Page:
While at first glance we might want to say “take the shortest route,” on a trip like ours the whole point is the journey… rather than how quickly we can get to our destination… so the question is really more about which alignment would present the most interesting experience in the time we have…

Those who have done the drive recommend the Santa Fe loop “if we have the time”… particularly to see the Pecos National Historical site (which seems like it might be interesting)… and personally, the big attraction of the Santa Fe loop for me is a part of the drive on a dirt road thru La Bajada (explanation below is from Legends of America: Rte 66 site) :

…the Mother Road continued on a particularly nasty stretch down La Bajada Hill toward Albuquerque. One of the most challenging sections of Route 66, the 500 foot drop along narrow switch backs struck terror in the hearts of many early travelers, so much so that locals were often hired to drive vehicles down the steep slope.

You KNOW i want to drive that segment!!!!!  (there might also be the possibility of coming BACK via this segment on our way down from Utah after Moab if we skip Santa Fe loop on the way). Check out what these folks who did the trip in 2003 have to say about this section of the Route… And here is a good explanation of La Bajada possiblities… and HERE IS A JEEP TRAIL (and they rate it as an EASY trail, so i think it should be no problem for us!!!!!). The Jeep Trail actually takes us onto the Cochiti indian reservation, and ends at a ruin… Here is more about the Cochitis… and someone’s photo essay from a trip up La Bajada…

Once we are in Alburquerque, i think it would be great to visit/camp at the Chaco Culture National Historical park!!!!

This Park is a UNESCO World Heritage Site, hosting the densest and most exceptional concentration of pueblos in the American Southwest. It is located in a relatively inaccessible canyon cut by the Chaco Wash, and contains the most sweeping collection of ancient ruins north of Mexico. There is a primitive campground inside the park. Tucked amongst the fallen boulders and cliffs of Gallo Wash, the campground offers camping in a rugged environment, surrounded by petroglyphs, a cliff dwelling, inscriptions, and a high desert landscape. There is no shade. The campsites are available on a first-come, first-served basis.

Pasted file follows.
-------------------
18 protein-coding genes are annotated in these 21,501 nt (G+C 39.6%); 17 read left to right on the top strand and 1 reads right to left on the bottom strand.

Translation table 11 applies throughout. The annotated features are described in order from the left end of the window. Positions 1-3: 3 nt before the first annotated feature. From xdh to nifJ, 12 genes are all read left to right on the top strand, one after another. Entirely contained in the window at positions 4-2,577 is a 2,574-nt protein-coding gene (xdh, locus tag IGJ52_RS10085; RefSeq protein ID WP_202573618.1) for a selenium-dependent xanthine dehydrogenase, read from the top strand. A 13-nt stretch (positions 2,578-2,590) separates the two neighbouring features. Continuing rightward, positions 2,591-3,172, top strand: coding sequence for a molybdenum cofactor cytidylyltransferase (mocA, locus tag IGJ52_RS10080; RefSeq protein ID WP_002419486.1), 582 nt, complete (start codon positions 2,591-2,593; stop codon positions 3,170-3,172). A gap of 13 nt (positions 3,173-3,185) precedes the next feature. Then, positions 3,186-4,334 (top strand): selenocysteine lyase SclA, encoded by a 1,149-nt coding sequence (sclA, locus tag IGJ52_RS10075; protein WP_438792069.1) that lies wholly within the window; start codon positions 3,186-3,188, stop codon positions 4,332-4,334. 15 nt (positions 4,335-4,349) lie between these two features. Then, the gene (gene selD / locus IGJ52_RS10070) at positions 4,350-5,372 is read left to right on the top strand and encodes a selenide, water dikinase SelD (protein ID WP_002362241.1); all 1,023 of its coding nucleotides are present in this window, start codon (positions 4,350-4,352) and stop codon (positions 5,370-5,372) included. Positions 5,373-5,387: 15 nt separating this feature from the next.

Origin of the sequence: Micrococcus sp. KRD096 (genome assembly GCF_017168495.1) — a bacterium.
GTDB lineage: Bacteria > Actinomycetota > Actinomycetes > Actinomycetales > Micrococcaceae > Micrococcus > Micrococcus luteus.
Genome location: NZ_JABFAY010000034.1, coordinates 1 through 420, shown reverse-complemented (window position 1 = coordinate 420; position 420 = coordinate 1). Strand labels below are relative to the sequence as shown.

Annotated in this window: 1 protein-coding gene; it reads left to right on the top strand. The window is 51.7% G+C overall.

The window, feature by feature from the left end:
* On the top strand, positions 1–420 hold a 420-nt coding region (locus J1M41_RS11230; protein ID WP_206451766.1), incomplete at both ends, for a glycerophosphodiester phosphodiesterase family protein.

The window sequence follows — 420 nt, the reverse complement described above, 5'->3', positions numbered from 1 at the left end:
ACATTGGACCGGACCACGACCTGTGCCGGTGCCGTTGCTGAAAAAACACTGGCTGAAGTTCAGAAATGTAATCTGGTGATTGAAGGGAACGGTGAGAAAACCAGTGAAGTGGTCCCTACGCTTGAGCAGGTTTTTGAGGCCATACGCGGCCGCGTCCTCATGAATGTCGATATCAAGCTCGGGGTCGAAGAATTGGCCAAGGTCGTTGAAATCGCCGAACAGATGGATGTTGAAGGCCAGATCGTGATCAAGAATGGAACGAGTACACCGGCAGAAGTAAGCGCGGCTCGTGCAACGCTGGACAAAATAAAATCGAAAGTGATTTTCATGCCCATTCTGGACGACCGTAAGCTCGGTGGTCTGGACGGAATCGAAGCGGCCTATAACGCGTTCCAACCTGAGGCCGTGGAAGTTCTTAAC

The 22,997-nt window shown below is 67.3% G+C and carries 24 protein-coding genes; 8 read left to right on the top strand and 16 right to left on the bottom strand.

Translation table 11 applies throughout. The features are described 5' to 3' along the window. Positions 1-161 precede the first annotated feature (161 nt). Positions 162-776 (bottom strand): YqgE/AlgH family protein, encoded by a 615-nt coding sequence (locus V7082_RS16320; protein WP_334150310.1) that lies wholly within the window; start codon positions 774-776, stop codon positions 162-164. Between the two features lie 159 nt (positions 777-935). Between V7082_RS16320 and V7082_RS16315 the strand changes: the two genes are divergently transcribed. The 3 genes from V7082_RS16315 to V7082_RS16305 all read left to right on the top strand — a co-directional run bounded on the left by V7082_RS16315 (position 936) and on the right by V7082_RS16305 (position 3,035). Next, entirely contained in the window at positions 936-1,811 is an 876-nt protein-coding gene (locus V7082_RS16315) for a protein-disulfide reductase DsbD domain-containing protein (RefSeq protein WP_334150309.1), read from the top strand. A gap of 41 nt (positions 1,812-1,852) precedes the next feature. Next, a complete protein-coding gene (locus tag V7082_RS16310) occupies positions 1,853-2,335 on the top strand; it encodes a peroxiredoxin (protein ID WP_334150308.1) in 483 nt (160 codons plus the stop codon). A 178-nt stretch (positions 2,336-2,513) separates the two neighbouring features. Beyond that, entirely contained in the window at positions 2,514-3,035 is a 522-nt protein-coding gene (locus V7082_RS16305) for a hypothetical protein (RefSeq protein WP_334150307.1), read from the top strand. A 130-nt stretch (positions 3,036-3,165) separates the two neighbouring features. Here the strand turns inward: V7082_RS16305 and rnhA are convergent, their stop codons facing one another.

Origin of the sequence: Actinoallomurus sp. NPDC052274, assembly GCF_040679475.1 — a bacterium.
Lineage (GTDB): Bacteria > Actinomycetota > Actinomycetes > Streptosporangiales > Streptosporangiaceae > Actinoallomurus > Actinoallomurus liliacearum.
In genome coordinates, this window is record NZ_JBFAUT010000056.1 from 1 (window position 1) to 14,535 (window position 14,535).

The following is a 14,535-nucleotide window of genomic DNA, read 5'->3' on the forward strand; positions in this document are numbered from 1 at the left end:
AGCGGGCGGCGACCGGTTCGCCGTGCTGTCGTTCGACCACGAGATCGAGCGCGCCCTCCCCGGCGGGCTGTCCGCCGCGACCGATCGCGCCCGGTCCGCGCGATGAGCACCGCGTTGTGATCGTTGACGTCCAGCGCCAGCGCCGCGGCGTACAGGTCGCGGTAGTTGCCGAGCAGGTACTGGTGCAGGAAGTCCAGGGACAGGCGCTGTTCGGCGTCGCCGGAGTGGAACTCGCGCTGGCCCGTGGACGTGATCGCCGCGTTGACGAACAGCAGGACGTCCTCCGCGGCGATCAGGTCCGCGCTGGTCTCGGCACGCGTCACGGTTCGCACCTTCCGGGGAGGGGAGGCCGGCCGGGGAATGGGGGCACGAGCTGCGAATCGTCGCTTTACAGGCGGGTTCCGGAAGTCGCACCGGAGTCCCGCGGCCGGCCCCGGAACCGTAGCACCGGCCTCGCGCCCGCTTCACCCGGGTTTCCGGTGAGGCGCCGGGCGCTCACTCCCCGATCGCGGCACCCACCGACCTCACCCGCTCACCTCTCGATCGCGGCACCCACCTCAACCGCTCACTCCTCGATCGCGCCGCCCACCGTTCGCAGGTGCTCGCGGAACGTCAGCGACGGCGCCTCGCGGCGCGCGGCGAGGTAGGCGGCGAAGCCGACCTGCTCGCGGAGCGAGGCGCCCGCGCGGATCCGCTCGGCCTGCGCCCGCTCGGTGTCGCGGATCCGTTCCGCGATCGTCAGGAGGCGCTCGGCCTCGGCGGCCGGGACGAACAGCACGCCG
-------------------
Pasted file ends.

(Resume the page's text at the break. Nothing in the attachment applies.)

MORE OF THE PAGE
As there are no reservations for campsites there we will need alternative plans in case it is full… the park itself has put together this list of alternative camping options in the area… BTW, the Chaco park has put together a “Before you Visit” introduction online, too…

Anyway, here are some thoughts on planning options…

OPTION1: spend day 10 getting to Santa Fe area, with a stop over at the Pecos national site, and camp somewhere in the Santa Fe National Forest… (which will put us in a perfect location to then do the La Bajada jeep trail the next morning!!!!). here is a good resource on the local campgrounds there. day 11 do the jeep trail, then drive to Chaco national park… (with an option of camping at one of the ranches nearby if the park campground is full)…

Picture 33

Day10 : DRIVE Amarillo / Tucumcari / Santa Rosa / Santa Fe = 350 miles, 8 hours, with a stopover for hike/visit at Pecos National Historical park.
CAMP at one of the Santa Fe National Forest campgrounds (no reservations)

Day 11: DRIVE Santa Fe / La Bajada / Chaco Culture National Historical park = 250 miles, 7 hours, with the La Bajada Jeep trail (4 hours)
CAMP at  Chaco Culture National Historical park Gallo campground OR one of the alternates.

Day 12: HIKE/VISIT Chaco Culture National Historical park
DRIVE: Chaco Culture National Historical park / Gallup = 100 miles, 2 hours
CAMP at campground or motel TBD (possible performance at Gallup Multi-cultural Center)

DAY 13: DRIVE Gallup / Holbrook / Winslow = 150 miles, 3 hours
HIKE/VISIT Painted Desert & Petrified Forest National park
CAMP either Wilderness Backpack camping in Petrified Forest OR primitive campground on Rock Art Canyon ranch

OPTION2: go direct to Albuquerque on day 10, overnight locally there, and then go to Chaco on day 11…

Picture 34

Day10 : DRIVE Amarillo / Tucumcari / Santa Rosa / Albuquerque = 350 miles, 7 hours.
CAMP at campground/motel TBD